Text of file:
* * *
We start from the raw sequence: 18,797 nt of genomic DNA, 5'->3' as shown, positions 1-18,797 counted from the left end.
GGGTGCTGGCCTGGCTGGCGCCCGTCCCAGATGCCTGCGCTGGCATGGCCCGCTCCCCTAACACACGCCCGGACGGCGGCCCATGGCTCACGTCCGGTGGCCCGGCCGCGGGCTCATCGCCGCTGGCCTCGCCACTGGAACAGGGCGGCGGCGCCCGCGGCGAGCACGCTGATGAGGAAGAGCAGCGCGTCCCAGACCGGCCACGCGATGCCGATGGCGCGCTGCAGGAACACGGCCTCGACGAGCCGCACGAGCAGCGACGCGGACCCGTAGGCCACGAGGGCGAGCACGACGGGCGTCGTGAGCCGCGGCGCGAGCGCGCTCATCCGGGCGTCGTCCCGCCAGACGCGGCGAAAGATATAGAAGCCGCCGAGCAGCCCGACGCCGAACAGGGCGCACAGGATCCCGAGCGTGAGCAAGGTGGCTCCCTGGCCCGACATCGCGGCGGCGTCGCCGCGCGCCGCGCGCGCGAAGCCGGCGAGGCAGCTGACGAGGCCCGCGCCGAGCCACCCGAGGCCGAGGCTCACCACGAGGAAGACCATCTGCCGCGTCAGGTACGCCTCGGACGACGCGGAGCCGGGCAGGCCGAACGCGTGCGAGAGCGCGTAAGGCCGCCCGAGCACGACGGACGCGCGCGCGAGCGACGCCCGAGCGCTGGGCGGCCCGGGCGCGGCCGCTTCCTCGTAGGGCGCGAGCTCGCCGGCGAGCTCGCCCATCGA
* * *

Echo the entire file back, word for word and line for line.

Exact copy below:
We start from the raw sequence: 18,797 nt of genomic DNA, 5'->3' as shown, positions 1-18,797 counted from the left end.
GGGTGCTGGCCTGGCTGGCGCCCGTCCCAGATGCCTGCGCTGGCATGGCCCGCTCCCCTAACACACGCCCGGACGGCGGCCCATGGCTCACGTCCGGTGGCCCGGCCGCGGGCTCATCGCCGCTGGCCTCGCCACTGGAACAGGGCGGCGGCGCCCGCGGCGAGCACGCTGATGAGGAAGAGCAGCGCGTCCCAGACCGGCCACGCGATGCCGATGGCGCGCTGCAGGAACACGGCCTCGACGAGCCGCACGAGCAGCGACGCGGACCCGTAGGCCACGAGGGCGAGCACGACGGGCGTCGTGAGCCGCGGCGCGAGCGCGCTCATCCGGGCGTCGTCCCGCCAGACGCGGCGAAAGATATAGAAGCCGCCGAGCAGCCCGACGCCGAACAGGGCGCACAGGATCCCGAGCGTGAGCAAGGTGGCTCCCTGGCCCGACATCGCGGCGGCGTCGCCGCGCGCCGCGCGCGCGAAGCCGGCGAGGCAGCTGACGAGGCCCGCGCCGAGCCACCCGAGGCCGAGGCTCACCACGAGGAAGACCATCTGCCGCGTCAGGTACGCCTCGGACGACGCGGAGCCGGGCAGGCCGAACGCGTGCGAGAGCGCGTAAGGCCGCCCGAGCACGACGGACGCGCGCGCGAGCGACGCCCGAGCGCTGGGCGGCCCGGGCGCGGCCGCTTCCTCGTAGGGCGCGAGCTCGCCGGCGAGCTCGCCCATCGA